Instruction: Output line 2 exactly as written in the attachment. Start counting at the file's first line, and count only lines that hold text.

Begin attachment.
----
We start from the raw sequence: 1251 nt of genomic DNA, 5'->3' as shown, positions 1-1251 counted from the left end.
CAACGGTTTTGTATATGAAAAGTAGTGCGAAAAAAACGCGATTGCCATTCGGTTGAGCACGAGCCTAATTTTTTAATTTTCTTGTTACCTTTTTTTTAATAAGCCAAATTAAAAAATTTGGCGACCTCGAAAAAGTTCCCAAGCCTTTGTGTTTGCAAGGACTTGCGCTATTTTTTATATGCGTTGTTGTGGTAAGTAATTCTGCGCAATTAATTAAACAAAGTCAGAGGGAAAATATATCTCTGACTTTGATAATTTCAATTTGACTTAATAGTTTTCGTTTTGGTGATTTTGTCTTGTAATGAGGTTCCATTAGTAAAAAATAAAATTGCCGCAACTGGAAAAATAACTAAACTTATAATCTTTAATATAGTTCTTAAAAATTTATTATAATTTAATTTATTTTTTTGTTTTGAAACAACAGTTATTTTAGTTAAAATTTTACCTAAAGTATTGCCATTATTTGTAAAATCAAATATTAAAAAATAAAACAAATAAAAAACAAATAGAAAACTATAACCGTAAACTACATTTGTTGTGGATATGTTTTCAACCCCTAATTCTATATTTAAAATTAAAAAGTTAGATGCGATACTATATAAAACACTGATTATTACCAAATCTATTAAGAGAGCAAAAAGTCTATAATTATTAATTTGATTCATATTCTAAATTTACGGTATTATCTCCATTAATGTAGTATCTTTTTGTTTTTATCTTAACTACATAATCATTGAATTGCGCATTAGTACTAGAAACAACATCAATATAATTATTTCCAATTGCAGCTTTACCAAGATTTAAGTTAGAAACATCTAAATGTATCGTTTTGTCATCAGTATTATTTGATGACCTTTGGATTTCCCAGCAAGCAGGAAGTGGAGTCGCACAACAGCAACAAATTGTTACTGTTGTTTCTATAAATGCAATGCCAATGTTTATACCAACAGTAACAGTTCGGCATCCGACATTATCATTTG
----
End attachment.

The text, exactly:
CAACGGTTTTGTATATGAAAAGTAGTGCGAAAAAAACGCGATTGCCATTCGGTTGAGCACGAGCCTAATTTTTTAATTTTCTTGTTACCTTTTTTTTAATAAGCCAAATTAAAAAATTTGGCGACCTCGAAAAAGTTCCCAAGCCTTTGTGTTTGCAAGGACTTGCGCTATTTTTTATATGCGTTGTTGTGGTAAGTAATTCTGCGCAATTAATTAAACAAAGTCAGAGGGAAAATATATCTCTGACTTTGATAATTTCAATTTGACTTAATAGTTTTCGTTTTGGTGATTTTGTCTTGTAATGAGGTTCCATTAGTAAAAAATAAAATTGCCGCAACTGGAAAAATAACTAAACTTATAATCTTTAATATAGTTCTTAAAAATTTATTATAATTTAATTTATTTTTTTGTTTTGAAACAACAGTTATTTTAGTTAAAATTTTACCTAAAGTATTGCCATTATTTGTAAAATCAAATATTAAAAAATAAAACAAATAAAAAACAAATAGAAAACTATAACCGTAAACTACATTTGTTGTGGATATGTTTTCAACCCCTAATTCTATATTTAAAATTAAAAAGTTAGATGCGATACTATATAAAACACTGATTATTACCAAATCTATTAAGAGAGCAAAAAGTCTATAATTATTAATTTGATTCATATTCTAAATTTACGGTATTATCTCCATTAATGTAGTATCTTTTTGTTTTTATCTTAACTACATAATCATTGAATTGCGCATTAGTACTAGAAACAACATCAATATAATTATTTCCAATTGCAGCTTTACCAAGATTTAAGTTAGAAACATCTAAATGTATCGTTTTGTCATCAGTATTATTTGATGACCTTTGGATTTCCCAGCAAGCAGGAAGTGGAGTCGCACAACAGCAACAAATTGTTACTGTTGTTTCTATAAATGCAATGCCAATGTTTATACCAACAGTAACAGTTCGGCATCCGACATTATCATTTG